It’s been a while since a film made me as angry as “God’s Not Dead” did. Not because I hated it. Far from it. And not because I disagreed with its message.
“God’s Not Dead” made me angry because it had the chance to be truly great, but it settled for merely good.
As I was watching the movie, I kept seeing ways they could have tweaked it to really speak to people who are hurting, lost, and looking for purpose in their lives. But instead they pandered to the faithful. They had every chance to take risks and add to the ongoing conversation in culture about God. But too often they took the safe and easy route. They could have made a Christian “Crash” or “Magnolia”, a movie with intertwining storylines that in the end brings them all together in a profound and meaningful way. In fact, I think this is what they tried to do. But when all of the stories intersect because the heroes all go to a “Newsboys” concert, I am forced to draw the conclusion that “Tate saves.” (That is extremely unfair of me to say. I am both a Newsboys fan and a Michael Tate fan, and I think they’re wonderful people. On the other hand, maybe it’s not as far-fetched as it sounds, since Michael did play Jesus in the awesome “Hero: The Rock Opera.”)
The core of the film has some great meat in it, stuff that every Christian really should know. It covers how the Big Bang is one of the strongest indicators that there is a God. It dismantles Stephen Hawking’s fairly recent refutation of God from his book “The Grand Design.” It shows that often there are underlying reasons someone is an atheist, not simply because the evidence says so. To top it off, the two leads in the movie (Kevin Sorbo and Shane Harper) do a fine job of acting, playing off each other in a manner I found believable.
But the outlying areas are where there are problems. Most of the side plots (very few of which ever really tie into the main story) are unnecessary at best and actively damaging to the movie at worst. Discussing Muslim persecution of Christians in a movie whose sole purpose is to defend God? Really? Why? Bringing in a rich atheist only so he can be trounced by his Christian mother with Alzheimer’s? Come on! The pastor who feels useless until he is counseled (with hilarious results!) over and over again by his wise missionary friend? (Face palm.) The level of pious disrespect shown at the end of the film towards one of the main characters in the name of religion cheapens any impact that could have come from the ending as well.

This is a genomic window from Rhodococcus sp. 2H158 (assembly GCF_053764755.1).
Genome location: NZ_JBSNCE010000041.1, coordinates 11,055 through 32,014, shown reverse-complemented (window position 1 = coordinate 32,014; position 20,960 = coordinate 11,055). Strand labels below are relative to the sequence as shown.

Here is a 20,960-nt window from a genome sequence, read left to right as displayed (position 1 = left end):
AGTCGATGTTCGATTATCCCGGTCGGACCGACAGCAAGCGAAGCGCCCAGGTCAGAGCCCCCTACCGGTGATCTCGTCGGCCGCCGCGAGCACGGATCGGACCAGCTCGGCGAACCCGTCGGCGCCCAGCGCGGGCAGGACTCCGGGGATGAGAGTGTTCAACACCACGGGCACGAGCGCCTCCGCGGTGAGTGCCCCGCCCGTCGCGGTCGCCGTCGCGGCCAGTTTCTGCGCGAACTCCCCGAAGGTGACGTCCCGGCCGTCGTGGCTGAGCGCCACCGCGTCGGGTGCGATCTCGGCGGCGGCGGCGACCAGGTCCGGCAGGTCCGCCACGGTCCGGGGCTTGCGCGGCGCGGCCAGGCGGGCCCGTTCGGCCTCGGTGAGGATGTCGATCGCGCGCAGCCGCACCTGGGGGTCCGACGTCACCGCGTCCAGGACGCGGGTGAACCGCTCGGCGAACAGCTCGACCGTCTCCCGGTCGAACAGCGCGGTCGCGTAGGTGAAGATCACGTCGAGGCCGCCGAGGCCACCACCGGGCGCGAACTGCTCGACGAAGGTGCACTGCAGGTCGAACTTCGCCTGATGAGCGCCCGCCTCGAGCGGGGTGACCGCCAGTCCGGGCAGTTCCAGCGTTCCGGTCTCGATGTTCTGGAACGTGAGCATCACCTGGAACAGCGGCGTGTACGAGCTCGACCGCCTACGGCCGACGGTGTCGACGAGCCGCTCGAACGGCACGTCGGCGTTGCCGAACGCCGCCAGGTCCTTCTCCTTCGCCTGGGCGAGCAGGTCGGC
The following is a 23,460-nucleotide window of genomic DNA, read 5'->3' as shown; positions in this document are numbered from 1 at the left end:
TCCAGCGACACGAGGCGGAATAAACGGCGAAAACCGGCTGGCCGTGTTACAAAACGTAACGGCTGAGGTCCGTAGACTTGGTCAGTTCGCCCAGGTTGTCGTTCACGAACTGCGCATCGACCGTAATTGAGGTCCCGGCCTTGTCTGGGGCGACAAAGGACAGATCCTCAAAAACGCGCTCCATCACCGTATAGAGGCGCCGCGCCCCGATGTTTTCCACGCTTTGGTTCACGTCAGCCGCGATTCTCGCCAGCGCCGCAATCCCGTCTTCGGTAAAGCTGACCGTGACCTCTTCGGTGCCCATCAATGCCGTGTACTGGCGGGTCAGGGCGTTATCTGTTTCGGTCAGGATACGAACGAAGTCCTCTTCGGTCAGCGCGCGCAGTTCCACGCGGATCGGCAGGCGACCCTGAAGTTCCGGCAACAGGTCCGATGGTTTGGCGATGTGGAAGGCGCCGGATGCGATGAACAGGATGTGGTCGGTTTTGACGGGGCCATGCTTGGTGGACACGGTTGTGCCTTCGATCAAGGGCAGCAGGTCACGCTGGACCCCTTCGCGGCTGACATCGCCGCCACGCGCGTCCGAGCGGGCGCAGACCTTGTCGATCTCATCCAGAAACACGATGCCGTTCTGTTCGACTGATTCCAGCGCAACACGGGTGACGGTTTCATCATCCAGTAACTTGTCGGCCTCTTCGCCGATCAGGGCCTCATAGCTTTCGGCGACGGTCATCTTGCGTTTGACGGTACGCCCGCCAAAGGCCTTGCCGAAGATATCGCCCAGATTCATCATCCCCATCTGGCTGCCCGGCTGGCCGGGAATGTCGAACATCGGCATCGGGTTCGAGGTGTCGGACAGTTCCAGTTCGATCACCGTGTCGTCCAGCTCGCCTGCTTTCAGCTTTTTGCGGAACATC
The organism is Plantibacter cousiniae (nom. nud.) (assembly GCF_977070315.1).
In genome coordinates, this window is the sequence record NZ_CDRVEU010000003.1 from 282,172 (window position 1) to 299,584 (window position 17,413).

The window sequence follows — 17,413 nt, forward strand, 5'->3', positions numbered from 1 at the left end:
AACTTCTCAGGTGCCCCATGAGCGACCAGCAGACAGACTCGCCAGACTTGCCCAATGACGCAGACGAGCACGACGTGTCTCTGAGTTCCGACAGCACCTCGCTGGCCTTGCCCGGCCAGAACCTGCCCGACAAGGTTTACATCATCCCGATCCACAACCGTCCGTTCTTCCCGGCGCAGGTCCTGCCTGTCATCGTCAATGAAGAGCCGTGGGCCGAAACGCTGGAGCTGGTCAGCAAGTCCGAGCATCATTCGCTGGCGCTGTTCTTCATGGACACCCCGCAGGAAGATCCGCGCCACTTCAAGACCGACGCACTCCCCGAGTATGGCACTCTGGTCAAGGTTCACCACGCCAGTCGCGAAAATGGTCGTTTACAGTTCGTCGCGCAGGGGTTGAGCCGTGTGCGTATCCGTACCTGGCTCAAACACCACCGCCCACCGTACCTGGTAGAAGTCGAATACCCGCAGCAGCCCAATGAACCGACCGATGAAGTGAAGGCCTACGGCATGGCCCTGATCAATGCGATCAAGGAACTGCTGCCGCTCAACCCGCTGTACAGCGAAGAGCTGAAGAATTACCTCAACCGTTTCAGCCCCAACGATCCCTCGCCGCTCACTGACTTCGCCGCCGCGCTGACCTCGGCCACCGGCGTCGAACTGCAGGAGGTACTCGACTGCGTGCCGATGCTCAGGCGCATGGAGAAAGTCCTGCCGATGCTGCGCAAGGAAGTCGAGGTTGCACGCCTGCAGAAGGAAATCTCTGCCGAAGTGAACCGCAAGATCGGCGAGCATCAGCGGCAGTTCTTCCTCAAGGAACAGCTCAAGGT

Having said that, you should still see “God’s Not Dead” if you are a Christian. It has some great nuggets that you will be able to use in love to discuss some of life’s most important topics with non-believers. However, if you happen to be that non-believer yourself, you needn’t apply. It will just make you angry.
Why, subplots? Why?
It also suffers from some of the terrible acting that usually plagues Christian movies. There are tonal shifts that just should not have happened throughout the film (largely, surprisingly, in the subplots!), the way the stories all tie together is highly anticlimactic, and the way one of the main characters is cheaply treated at the end will ensure that no one besides Christians will get anything out of this movie. That is a shame.
Having said all of that, many Christians will get something out of this movie. Shane Harper does a good job, even when others around him are trying to suck him down to their level. Kevin Sorbo is appropriately angry and self-possessed, though his grand moment can’t escape unscathed like Shane’s does.
I found myself talking to the screen throughout the film as the case was being made for God. That is largely because I had read just about all of the books that were being quoted, and so I knew the argument that was going to be made before it was made. That was fun for me. Chances are you haven’t read those books, but it also means you can get something from them without ever having to crack them open. There are some really good arguments that can be made from within science and the socially accepted worldviews, and in those scenes “God’s Not Dead” excels.
“God’s Not Dead” has a great heart. With a couple more heads involved, a lot less fear, and a couple of script rewrites, it could have been a great film. But as it is, it’s still a good film, and it will still make believers think (and probably cheer.) Interested non-Christians, though, should skip the film and go straight to the books.
You can buy “God’s Not Dead” on Amazon here.
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